In Tolstoy's fable of The King and the Shirt, the king's physicians gather round their ailing ruler in an attempt to find a cure for his mystery illness. After much discussion, one of them suggests that they set out to find the shirt of a happy man. "If we can find a happy man on this earth, and offer his shirt to the king to wear," the physician says, "our king will be cured."
This time last year, the United Nations declared that 20 March 2013 would be the first International Day of Happiness, and would "promote happiness as a universal goal and aspiration in the lives of human beings around the world". The tiny nation of Bhutan played the role of the physician, suggesting that the search for genuine happiness might be the cure the international community so desperately needs.
In other versions of the philosophical tale, it is the king's son who needs to be cured, as he spends his days gazing aimlessly out of the window. Recently, I was facilitating a workshop that was designed to explore happiness, empathy and compassion with a class of 13-year-olds. We imagined we were the king's messengers searching the land for a happy person. Would such a person exist? What would he or she look like?
After a thorough search, the teenagers imagined that they had found not one but three happy people: one with lots of friends and family, who was the most popular choice; another who was smiling for no obvious reason--she won a couple of supporters; and a clown, who was chosen by one member of the group. It was interesting that no one came up with a happy person who was rich, famous or powerful, like the king himself.
The pupils did not bother looking for a shirt, but instead decided to take their three happy people back to the king's palace so they could share their secrets for happiness with him. This was their advice: "Why not relax?" "Look on the bright side." "Make friends, have a family." "Be open and attentive to everyone's needs."
The UN's Secretary-General, Ban Ki-moon, would no doubt be encouraged by the last of these statements, as his message on this first International Day of Happiness calls on us to make a commitment to inclusive and sustainable human development and helping others. So, too, would Mark Williamson and his colleagues at Action for Happiness, who are leading the celebrations and inviting everyone to pledge to create more happiness in the world.
As an educator, I have sometimes wondered whether we need the happiness agenda. Don't we already have plenty of great visionary principles to learn about, and work towards? Human rights, the alleviation of poverty, sustainable development?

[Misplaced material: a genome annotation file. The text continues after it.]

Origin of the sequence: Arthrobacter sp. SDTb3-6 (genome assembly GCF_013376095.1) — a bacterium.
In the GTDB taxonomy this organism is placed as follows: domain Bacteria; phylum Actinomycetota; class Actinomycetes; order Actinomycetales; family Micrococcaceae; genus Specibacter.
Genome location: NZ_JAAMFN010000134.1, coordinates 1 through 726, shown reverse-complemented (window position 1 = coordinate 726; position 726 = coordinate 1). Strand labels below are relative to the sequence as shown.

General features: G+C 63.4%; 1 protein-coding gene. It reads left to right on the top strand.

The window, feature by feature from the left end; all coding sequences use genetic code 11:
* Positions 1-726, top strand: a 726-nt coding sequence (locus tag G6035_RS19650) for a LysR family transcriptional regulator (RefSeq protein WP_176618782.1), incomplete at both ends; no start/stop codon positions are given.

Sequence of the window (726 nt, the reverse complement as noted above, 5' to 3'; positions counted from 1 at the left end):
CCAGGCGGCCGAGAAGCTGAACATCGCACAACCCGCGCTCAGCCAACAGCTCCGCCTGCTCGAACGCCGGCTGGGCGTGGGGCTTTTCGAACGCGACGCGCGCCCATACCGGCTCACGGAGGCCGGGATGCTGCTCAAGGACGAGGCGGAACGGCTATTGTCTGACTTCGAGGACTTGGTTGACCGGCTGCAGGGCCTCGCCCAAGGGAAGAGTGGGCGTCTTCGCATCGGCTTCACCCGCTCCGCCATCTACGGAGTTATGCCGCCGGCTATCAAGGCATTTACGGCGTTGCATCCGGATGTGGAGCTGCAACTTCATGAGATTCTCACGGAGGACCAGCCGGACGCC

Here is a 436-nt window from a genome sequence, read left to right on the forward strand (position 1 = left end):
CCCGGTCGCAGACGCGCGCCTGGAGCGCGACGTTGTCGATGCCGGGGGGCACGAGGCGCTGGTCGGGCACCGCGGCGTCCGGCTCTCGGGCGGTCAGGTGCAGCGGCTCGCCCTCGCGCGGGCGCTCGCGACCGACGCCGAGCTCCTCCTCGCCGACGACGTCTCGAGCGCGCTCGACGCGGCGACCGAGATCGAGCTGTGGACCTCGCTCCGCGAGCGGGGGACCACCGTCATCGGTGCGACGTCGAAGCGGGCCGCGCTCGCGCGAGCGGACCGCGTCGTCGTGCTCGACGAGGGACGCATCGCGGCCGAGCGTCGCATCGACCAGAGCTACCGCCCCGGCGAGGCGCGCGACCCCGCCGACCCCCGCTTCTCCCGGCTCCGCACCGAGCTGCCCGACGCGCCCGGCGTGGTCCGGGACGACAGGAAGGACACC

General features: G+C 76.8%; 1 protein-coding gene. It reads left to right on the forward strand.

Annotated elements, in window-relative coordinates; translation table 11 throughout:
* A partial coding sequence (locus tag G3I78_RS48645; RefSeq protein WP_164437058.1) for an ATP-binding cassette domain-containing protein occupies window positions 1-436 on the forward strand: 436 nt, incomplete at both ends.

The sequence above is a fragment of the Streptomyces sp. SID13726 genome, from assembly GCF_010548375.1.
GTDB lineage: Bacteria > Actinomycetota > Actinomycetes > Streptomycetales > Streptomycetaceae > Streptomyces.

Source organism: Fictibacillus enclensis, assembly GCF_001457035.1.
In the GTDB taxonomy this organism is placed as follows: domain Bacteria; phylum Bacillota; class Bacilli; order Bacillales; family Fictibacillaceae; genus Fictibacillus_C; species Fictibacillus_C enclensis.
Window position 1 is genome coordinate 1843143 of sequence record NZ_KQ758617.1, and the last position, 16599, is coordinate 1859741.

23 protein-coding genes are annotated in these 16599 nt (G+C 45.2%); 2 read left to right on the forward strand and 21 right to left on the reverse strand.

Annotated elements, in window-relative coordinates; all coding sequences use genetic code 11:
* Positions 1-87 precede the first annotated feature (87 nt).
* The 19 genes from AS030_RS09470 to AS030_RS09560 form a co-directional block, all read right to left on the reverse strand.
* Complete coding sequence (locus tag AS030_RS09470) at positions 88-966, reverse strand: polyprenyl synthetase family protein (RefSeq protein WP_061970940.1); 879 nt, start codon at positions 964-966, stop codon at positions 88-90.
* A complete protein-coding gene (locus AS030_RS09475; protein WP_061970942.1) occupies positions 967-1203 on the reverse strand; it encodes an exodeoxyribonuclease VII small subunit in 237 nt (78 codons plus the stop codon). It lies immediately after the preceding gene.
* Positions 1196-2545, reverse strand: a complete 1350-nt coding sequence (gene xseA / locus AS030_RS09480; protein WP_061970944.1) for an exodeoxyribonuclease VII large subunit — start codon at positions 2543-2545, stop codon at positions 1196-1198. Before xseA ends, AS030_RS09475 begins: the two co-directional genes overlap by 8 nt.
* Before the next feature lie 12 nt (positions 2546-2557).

From an education perspective, however, the subject of happiness is interesting because it begins at home. It invites everyone to take care of themselves, both physically and mentally. And from my experience of giving space to teenagers so they can reflect on what happiness means for them, I have found that if they have a chance to ponder long enough about their own needs, they naturally move on to thinking about the needs of others.
The focus on our common humanity is not new in education. The theme of happiness is just one way to explore our relationship with others, pointing out that everyone has a unique way of experiencing suffering and well-being, and it is this very commonality that unites us.
But it does not stop there. A key dimension of the search of happiness is its economic and political implications, as we investigate whether policies can be based on comprehensive well-being indicators, rather than focusing solely on growing the economy. Findings such as the fact that mental health is the biggest single factor affecting happiness in any country bring a fresh perspective on our usual way of thinking.
So actually, happiness is a great way to explore the whole array of human dilemmas with young people. Five-year-olds can understand it; 13-year-olds can talk about it.
Let's hope we adults can also do something about it.
In Tolstoy's tale, the king's messengers eventually found a man who considered himself happy. He had a roof over his head, food on his plate and had accomplished a good day's work. The only thing was, he was so poor he did not have a shirt to give to the king.
Find out more about the first World Happiness Report to the United Nations by John Helliwel, Richard Layard and Jeffrey Sachs. And make a pledge for the well-being of human beings around the world, including yourself.